Rodney Smith is preparing to pack his trusty Toro lawn mower into the back of his vehicle — the one with 320,000 miles on the odometer — and hit the road again.
Smith is scheduled to begin his “Thank you for your service and sacrifice’’ tour on Friday, Sept. 18, in Huntsville, Alabama. During a condensed three-week window, Smith plans to cut the grass of veterans, Gold Star families, Purple Heart recipients, POWs, those missing in action and families of active-duty service members in 48 states. He intends to fly to Alaska and Hawaii to complete his mission, but those dates are undetermined.
“It’s an honor just to hear those stories firsthand and thanking them for their service,’’ Smith said. “A lot of them never heard a ‘thank you’ before. They have, but they need to hear it more.’’
Smith, a 31-year-old social worker, started the Raising Men Lawn Care Service in 2016. The organization, which began including girls in 2018, pairs youth with veterans, the elderly, the disabled and single parents to perform outdoor chores such as cutting grass and raking leaves.
According to weareraisingmen.com, 700 youths in the program have mowed a total of 15,000 lawns. Smith’s 50-state tour is a one-man job, though. He goes it alone but follows a similar pattern. He cuts one or two lawns per state, interviews the homeowner, takes a picture with him or her and asks for a photo of the person in his or her military uniform.
“There have been a lot of World War II veterans that I met,’’ Smith said. “Meeting them, I feel like a little kid because I get to hear the stories firsthand. They were telling me [stories] like it was yesterday.’’
Smith, who never served in the military, recalled meeting a veteran who served as a former medic in Vietnam. The veteran was awarded five Purple Hearts and told Smith about soldiers dying in his arms, the sense of despair and hopelessness returning with each tragic memory. Smith gave a boy whose father was killed in Afghanistan his lawn mower on the spot.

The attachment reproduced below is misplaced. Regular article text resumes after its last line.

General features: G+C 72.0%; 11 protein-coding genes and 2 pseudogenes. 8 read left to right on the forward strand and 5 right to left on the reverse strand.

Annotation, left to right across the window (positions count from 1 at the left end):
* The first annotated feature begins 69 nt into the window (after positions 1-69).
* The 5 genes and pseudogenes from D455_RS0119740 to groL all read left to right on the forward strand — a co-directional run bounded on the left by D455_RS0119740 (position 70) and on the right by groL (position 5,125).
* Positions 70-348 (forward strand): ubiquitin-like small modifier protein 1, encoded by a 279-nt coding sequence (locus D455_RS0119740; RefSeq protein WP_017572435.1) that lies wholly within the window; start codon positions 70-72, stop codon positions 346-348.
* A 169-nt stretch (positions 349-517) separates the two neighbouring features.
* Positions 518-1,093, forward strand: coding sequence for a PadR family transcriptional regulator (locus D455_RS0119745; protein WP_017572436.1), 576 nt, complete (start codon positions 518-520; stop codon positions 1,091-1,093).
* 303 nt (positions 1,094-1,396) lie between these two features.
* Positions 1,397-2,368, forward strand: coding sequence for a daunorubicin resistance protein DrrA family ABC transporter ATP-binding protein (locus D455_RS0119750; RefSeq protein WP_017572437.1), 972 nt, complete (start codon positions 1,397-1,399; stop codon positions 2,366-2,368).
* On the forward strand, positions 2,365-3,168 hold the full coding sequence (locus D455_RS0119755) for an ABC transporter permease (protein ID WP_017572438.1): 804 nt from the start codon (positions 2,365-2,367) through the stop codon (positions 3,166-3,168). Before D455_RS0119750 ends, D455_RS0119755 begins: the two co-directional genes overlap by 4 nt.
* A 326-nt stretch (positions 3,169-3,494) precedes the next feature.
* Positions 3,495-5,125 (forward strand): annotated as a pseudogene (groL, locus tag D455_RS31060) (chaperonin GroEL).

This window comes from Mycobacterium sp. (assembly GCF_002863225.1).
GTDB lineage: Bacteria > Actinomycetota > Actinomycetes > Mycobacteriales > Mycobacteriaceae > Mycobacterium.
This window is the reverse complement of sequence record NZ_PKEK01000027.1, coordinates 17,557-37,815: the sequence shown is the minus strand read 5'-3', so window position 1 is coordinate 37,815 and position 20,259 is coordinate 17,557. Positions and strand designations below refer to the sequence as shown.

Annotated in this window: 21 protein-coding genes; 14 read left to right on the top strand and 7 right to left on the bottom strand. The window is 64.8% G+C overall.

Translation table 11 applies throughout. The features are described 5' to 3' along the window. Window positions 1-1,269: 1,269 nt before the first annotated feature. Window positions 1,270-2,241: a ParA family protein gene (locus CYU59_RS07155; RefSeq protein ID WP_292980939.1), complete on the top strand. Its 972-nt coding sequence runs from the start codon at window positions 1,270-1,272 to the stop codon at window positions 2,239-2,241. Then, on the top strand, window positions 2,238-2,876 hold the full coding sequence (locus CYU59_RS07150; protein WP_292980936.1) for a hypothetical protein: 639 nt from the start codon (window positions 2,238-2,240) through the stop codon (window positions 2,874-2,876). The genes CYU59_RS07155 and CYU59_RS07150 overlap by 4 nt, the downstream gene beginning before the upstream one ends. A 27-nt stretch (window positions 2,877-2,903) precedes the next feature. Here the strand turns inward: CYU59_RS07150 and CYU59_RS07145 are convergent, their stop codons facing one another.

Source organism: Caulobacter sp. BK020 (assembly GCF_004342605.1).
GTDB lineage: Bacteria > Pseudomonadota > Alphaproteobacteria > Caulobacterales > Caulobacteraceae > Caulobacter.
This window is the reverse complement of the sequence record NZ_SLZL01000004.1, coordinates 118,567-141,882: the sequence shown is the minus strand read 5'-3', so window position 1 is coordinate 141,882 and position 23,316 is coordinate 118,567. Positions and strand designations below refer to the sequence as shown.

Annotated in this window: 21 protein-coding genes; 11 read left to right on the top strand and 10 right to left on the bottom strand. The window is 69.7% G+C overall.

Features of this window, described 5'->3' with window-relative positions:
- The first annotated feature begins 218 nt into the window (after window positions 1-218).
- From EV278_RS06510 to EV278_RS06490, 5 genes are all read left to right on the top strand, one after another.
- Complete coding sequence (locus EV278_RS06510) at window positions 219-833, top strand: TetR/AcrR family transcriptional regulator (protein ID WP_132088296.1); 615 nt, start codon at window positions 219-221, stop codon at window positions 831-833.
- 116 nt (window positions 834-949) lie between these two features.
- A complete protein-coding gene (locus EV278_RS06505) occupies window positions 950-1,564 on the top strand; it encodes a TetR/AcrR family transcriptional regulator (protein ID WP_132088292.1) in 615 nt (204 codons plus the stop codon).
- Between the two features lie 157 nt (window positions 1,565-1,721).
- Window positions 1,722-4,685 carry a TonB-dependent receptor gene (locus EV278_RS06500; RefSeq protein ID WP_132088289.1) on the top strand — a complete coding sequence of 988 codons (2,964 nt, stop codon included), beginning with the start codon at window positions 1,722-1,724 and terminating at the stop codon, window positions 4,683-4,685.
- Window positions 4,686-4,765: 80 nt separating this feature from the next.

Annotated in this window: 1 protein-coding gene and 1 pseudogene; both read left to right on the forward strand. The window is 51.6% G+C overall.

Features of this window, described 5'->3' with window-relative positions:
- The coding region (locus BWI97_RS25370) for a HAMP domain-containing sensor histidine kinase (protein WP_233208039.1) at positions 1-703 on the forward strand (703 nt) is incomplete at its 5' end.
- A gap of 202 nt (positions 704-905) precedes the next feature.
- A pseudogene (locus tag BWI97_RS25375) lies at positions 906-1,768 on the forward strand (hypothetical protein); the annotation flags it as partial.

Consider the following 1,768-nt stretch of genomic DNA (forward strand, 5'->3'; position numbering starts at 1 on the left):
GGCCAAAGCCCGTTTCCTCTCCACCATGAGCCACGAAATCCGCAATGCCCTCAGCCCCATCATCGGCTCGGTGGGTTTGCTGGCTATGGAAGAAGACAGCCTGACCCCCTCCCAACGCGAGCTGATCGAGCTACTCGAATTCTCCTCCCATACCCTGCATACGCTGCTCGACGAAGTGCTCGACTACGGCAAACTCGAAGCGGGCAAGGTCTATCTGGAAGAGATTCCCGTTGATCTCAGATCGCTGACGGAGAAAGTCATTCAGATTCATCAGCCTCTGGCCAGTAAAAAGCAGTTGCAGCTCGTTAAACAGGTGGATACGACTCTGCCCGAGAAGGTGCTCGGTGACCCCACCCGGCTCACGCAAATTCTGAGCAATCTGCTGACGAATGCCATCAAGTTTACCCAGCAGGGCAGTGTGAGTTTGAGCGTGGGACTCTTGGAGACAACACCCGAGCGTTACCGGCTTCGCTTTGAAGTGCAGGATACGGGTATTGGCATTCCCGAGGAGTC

“The feedback that I’m getting is, they did it because they loved their country,’’ Smith said. “They would do it again if they had to.’’
While growing up, Smith hated cutting the grass in much the same way that most children dislike eating broccoli. That changed for the native New Yorker while he was a student at Alabama A&M University. Smith noticed an elderly man struggling to mow his lawn one day. Smith offered to help.
“[God] was preparing me for that moment,’’ Smith said.
Smith developed that chance encounter into the idea behind his foundation. The veterans tour will be his ninth such 50-state odyssey. He did a similar one for veterans last year, but not all of his trips support the military.
Others, for example, have benefited breast-cancer survivors and promoted increasing dialogue between police and the communities they serve.
Smith is excited to get behind the wheel of his 2012 Ford Edge again. He purchased the used vehicle in 2018, when it had only 58,000 miles. All those lonely stretches of road later, Smith still does not mind the drive because of the payoff at each stop.
“They’re everyday heroes,’’ Smith said of veterans. “They [gave] their all for this country. We need to appreciate them and honor them while they’re here.’’
Smith will auction off each lawn mower at the end of the tour and donate the proceeds to charities supporting veterans.